Workplace injuries are an unfortunate reality. In addition to the pain suffered by the individual or individuals injured, many issues arise following accidents that happen on the job. A loss of income, unexpected medical expenses and more. Employers and employees alike often have workers’ compensation questions due to the unique circumstances that apply to every specific workplace accident or injury.
Read on to learn more about workers’ compensation and some of the most common questions surrounding this coverage from both employers and employees!
What Is Workers’ Compensation Insurance?
Also known simply as workers’ compensation, workman’s comp, or “workers comp,” this business insurance provides benefits to an employee when they’re injured on the job or experience an illness due to their work environment. Employees can use these benefits to mitigate or cover the expenses associated with both health care due to their injury, or to temporarily replace lost wages from the inability to work.
Do I Need Workers’ Compensation for My Business?
One common workers’ compensation question we hear from new entrepreneurs is if they need workers’ compensation for their business. The answer is simple: yes, it’s a necessity, not an option. Every state has their own laws on the books regarding workers’ compensation laws. Laws in Michigan regarding this type of insurance are clear – if you have even one full-time employee, you must have workers’ compensation insurance.
The specifics of the law get into more details, but here are the key workers’ compensation requirements in Michigan:
- Any private business with 1+ employees that work for 35 hours for one consecutive quarter out of the year
- Any private business with 3+ employees, even if they’re part-time
- Any public employer
One minor exemption exists for agricultural businesses. Workers’ compensation insurance is only required by the state when your agricultural business employs 3+ employees at 35 or more hours for a consecutive quarter out of the year.
Am I Responsible for Injuries at Team-Building Activities?
As a business owner, you may consider popular recreational activities for team building with your staff. While activities taking place during work hours are generally cut-and-dried when it comes to workers comp coverage, off-site activities can be more of a gray area.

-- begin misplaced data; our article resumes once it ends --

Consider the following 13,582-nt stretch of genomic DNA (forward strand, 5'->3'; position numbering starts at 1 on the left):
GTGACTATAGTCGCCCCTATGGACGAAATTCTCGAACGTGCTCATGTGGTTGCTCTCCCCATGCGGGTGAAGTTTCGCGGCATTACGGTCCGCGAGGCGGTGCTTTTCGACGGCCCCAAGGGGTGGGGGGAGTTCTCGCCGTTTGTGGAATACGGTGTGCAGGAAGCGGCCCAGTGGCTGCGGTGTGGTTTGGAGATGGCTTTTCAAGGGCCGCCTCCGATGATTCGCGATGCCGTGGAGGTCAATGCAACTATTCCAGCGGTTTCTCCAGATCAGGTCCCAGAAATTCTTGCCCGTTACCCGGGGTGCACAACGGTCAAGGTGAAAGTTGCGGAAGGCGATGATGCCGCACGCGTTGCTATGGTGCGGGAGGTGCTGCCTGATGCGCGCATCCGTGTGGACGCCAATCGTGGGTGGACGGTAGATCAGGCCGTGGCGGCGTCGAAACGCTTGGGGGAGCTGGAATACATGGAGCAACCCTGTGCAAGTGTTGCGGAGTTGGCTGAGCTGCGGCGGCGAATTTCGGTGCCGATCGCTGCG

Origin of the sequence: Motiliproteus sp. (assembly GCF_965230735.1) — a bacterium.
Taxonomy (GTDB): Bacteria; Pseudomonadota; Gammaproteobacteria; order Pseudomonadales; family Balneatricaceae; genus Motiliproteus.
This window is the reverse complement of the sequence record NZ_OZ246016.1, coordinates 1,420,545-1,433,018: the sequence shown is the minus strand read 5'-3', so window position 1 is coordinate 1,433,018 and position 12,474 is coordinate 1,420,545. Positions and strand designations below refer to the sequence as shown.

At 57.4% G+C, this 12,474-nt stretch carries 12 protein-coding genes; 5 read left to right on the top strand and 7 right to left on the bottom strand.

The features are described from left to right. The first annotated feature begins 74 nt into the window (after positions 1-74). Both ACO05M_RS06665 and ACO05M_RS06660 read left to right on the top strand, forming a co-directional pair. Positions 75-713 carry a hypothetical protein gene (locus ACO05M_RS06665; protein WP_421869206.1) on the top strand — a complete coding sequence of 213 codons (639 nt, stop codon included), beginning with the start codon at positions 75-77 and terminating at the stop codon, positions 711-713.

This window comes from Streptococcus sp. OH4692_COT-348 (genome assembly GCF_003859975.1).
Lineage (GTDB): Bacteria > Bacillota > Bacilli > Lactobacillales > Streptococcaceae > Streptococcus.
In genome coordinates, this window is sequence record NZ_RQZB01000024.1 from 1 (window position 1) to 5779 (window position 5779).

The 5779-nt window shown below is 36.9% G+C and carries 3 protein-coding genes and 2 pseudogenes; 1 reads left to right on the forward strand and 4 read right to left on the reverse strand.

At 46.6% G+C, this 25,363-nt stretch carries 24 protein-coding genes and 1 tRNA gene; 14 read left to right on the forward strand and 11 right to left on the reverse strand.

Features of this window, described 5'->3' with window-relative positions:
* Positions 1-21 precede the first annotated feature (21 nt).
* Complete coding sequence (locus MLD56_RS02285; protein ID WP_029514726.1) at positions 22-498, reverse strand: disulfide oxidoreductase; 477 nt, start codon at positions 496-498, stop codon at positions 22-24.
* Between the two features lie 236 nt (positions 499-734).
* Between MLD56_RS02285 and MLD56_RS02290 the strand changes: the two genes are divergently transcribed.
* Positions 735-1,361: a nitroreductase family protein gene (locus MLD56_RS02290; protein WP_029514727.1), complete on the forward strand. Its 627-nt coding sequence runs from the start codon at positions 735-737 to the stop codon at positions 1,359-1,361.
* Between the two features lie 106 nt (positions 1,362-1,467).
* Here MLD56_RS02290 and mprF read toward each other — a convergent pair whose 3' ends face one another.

If attendance was optional and it’s off-site and after hours, then it’s unlikely that workers’ compensation would apply. However, when attendance is mandatory or if the activity includes planning or discussions of work-related items that benefit the business, there’s a higher chance that workers’ compensation may come into play. Like most claims, these varies on a case-by-case basis.
Workers’ Compensation Questions for Employees
Does Workers’ compensation Cover All Injuries that Happen at Work?
In Michigan, the law is fairly clear that any injury happening at your place of work is to be covered by workers’ compensation. This includes any injury that happens at your primary work location or even off-site locations you’re visiting for job-related reasons, which applies to most cases for workers who travel, like contractors. This includes long road trips you’re making for the purpose of fulling your job duties!
One specific question about workers’ compensation that is asked is whether or not injuries that happen during a lunch break are able to fit claims. In most cases, yes, particularly if you’re on-site. The one circumstance that can affect your claim is if your injury happens off-site while on lunch. Generally, these cases aren’t considered applicable for workers’ compensation coverage.
However, exceptions may apply if you were off-site for lunch for a work-related purpose, like picking up lunch for the office. As always, the individual circumstances make a big difference – so if you have questions about a specific instance, you should speak with a lawyer to get the most accurate information!
Does Workers’ Compensation Cover Employees Who Have Clocked Out?
Picture this scenario: you’re working at a restaurant and just clocked out for the day. On your way out of the restaurant, you slip and fall on something in the kitchen. Are you covered?
Where you are matters the most. If you’re still on the job site, such as leaving to go to your car at the end of the day, in most circumstances, workers’ compensation still applies. The moment you leave your place of work to return home or attend any personal matters not related to your job, however, workers comp won’t apply to your injury.
Does Workers’ Compensation Cover Commutes to or from Work?
Like being clocked out and off the premises, most often the answer is “no.” Traveling to work falls under a rule called the “coming and going rule” which means that travel to or from your workplace before and after work is not within the scope of workers’ compensation coverage.
Will I Need Workers’ Compensation If I Self-Employ?
A great question that’s often asked by entrepreneurs looking at insurance coverage in Michigan is whether or not they need workers’ compensation for their self-employed business. According to Michigan law, a self-employed individual is a “sole proprietor” and not an employee.
This means you are not subject to the workers’ compensation laws – as you technically have no employees. This changes the moment you hire on a new employee, based on the specifications we highlighted above regarding full-time/part-time employees.
Contact Iott Insurance for a Quote Today
Iott Insurance has been a part of southeast Michigan for over 50 years. We can help you plan your insurance needs and find you the right policies or plans to protect you.
Or you can visit one of our three offices in southeast Michigan:
Blissfield, MI – (517) 628-4574
Lambertville, MI – (734) 807-3825
Petersburg, MI – (734) 215-9884
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